Chelsea Alexander, a 20-year-old rider and student at Queen Mary University of London, sent us this wonderful essay about a random act of kindness that changed her life forever.
I never thought that I would be able to take riding lessons. My family was comfortable, financially, but we were by no means wealthy, and in our town riding was thought of as a sport for the rich. I never thought to ask if I could take lessons until I met one of my best friends, Maggie, at the age of ten. After months of begging and wheedling my parents, after months of explaining that yes, lessons were only $25 dollars per half hour, and no, it wasn’t an extraordinarily dangerous sport, my parents finally agreed to let me take lessons at Maggie’s barn. I was ecstatic.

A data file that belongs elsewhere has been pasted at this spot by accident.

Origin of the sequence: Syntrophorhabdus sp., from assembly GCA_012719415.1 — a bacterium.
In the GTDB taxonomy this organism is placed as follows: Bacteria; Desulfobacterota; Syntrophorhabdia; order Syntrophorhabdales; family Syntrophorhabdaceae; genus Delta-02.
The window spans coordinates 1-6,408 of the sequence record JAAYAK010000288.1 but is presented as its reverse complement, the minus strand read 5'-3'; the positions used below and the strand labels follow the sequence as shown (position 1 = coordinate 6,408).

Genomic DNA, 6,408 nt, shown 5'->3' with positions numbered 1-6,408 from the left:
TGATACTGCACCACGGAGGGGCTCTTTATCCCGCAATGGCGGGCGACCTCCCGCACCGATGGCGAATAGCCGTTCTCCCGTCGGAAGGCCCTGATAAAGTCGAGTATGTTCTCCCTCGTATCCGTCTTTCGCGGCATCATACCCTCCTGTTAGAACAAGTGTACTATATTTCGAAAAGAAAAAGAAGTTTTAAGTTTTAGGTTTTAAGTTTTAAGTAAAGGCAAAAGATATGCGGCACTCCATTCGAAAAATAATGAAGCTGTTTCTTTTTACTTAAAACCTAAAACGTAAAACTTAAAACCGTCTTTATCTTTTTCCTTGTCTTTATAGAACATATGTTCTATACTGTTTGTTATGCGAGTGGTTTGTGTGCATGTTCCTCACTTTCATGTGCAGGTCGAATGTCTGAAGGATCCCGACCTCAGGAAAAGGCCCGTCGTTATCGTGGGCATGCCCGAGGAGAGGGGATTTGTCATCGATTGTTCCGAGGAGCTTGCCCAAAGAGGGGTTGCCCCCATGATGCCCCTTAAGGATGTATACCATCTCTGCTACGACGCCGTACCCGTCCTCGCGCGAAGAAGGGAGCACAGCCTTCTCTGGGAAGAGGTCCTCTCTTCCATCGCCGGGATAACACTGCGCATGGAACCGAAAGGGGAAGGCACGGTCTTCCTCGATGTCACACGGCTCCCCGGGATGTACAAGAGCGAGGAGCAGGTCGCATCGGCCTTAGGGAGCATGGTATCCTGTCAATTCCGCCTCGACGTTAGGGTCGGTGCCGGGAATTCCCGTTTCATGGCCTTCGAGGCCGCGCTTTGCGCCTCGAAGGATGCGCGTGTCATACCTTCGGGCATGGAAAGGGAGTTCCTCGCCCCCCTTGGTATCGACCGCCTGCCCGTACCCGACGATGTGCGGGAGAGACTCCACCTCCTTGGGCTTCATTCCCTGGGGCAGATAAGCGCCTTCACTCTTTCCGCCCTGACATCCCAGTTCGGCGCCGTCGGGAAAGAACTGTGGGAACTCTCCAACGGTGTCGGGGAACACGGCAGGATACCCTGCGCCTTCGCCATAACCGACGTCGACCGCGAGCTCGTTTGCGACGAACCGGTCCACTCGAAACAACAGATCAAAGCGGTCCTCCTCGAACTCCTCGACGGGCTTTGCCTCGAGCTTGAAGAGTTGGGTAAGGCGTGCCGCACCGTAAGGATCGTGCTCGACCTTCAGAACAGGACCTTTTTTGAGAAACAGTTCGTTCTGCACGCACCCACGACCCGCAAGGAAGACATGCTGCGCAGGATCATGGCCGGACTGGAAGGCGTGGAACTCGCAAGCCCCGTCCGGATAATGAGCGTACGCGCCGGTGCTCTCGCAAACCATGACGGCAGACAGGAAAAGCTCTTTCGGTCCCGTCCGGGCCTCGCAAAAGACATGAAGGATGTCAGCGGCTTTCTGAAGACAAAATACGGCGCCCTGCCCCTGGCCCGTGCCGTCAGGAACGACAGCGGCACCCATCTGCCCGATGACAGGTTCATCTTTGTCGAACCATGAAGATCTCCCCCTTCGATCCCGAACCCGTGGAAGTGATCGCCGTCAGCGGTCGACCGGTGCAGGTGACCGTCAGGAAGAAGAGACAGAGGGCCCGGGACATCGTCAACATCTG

My very first lesson was on a small paint horse named Toby, exactly one day after my eleventh birthday. I spent the lesson on the lunge line, but by the end I had already learned how to walk, sit the trot, and post the trot. I had a blast, and after months of anticipation, it was everything I had expected. I loved the smell of leather in the tack room, loved the feel of Toby’s warm neck beneath my fingers, adored the feeling of working so closely with such an amazing animal. I could not wait to come back the next Saturday and do it all over again.
I never made it to that next Saturday lesson, however, because on Thursday afternoon I came home from school to find ambulances and police cars and even a firetruck outside my house. My mother was crying on the front lawn. My father had died of a massive heart attack while I was at school.